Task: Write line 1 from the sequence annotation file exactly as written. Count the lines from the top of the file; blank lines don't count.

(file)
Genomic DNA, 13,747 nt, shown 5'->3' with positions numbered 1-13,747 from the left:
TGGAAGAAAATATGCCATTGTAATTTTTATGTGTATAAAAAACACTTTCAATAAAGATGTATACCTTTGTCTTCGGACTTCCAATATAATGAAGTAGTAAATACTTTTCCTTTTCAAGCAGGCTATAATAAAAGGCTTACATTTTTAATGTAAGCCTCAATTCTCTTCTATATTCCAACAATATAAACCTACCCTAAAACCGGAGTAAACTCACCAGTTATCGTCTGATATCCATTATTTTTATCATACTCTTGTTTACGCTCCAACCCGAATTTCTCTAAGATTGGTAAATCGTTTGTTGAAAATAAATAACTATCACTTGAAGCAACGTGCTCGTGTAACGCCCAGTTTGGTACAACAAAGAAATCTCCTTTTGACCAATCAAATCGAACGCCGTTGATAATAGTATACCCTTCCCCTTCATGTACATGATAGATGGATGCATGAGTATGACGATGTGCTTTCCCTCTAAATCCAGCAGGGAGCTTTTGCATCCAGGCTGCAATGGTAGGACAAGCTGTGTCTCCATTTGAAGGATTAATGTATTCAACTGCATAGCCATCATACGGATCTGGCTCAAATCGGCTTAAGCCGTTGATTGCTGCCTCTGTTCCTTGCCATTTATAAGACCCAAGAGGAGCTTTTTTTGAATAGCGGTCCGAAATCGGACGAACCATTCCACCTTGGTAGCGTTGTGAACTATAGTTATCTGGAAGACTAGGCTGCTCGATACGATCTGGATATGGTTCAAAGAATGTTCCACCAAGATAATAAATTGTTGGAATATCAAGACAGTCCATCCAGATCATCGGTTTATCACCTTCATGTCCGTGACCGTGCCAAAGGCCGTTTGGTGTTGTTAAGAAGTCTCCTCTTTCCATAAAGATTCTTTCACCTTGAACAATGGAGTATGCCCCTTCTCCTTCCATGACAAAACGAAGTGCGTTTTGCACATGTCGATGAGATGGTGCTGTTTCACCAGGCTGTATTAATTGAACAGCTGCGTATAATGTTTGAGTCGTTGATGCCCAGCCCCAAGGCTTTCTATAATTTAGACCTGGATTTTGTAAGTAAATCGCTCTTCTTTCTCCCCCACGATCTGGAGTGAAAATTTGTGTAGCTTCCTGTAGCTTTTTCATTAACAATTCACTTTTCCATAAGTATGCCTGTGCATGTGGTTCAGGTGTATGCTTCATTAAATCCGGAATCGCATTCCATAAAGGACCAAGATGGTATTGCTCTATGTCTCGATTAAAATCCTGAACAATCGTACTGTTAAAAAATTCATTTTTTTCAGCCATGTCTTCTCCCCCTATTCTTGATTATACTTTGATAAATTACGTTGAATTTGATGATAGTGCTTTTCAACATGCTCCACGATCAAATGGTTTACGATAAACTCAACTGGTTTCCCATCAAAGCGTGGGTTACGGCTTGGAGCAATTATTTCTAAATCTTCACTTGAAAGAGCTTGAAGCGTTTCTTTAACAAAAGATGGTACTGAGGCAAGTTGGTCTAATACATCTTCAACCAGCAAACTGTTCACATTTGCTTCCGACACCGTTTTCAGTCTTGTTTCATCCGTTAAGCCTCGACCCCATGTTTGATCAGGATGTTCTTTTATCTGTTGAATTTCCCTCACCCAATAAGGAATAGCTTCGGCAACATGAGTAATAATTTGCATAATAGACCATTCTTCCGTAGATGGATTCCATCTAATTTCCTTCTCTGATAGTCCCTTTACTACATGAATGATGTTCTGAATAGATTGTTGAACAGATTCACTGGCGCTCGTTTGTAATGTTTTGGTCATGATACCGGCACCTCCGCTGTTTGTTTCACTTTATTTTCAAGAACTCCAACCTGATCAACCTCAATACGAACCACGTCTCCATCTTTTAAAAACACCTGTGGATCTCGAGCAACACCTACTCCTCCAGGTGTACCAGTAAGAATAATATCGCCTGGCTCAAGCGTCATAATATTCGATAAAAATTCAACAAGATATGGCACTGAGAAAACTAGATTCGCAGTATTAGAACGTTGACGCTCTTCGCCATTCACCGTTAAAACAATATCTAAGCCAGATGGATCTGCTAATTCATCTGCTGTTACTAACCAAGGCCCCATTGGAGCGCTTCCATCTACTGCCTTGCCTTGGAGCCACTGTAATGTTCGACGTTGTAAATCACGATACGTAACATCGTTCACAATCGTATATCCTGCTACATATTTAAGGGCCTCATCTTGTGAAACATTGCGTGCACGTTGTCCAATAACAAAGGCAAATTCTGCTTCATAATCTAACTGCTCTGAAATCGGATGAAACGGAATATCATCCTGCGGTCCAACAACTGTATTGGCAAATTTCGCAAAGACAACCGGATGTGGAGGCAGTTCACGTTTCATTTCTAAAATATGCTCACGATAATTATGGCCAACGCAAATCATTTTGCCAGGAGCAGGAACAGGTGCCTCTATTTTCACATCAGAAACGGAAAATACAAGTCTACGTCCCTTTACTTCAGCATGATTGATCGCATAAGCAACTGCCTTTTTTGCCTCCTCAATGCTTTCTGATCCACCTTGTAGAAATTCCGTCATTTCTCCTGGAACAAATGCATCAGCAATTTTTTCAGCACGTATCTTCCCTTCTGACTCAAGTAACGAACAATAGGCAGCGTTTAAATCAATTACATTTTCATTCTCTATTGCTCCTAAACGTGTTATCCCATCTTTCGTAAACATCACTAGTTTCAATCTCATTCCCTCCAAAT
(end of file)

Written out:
Genomic DNA, 13,747 nt, shown 5'->3' with positions numbered 1-13,747 from the left: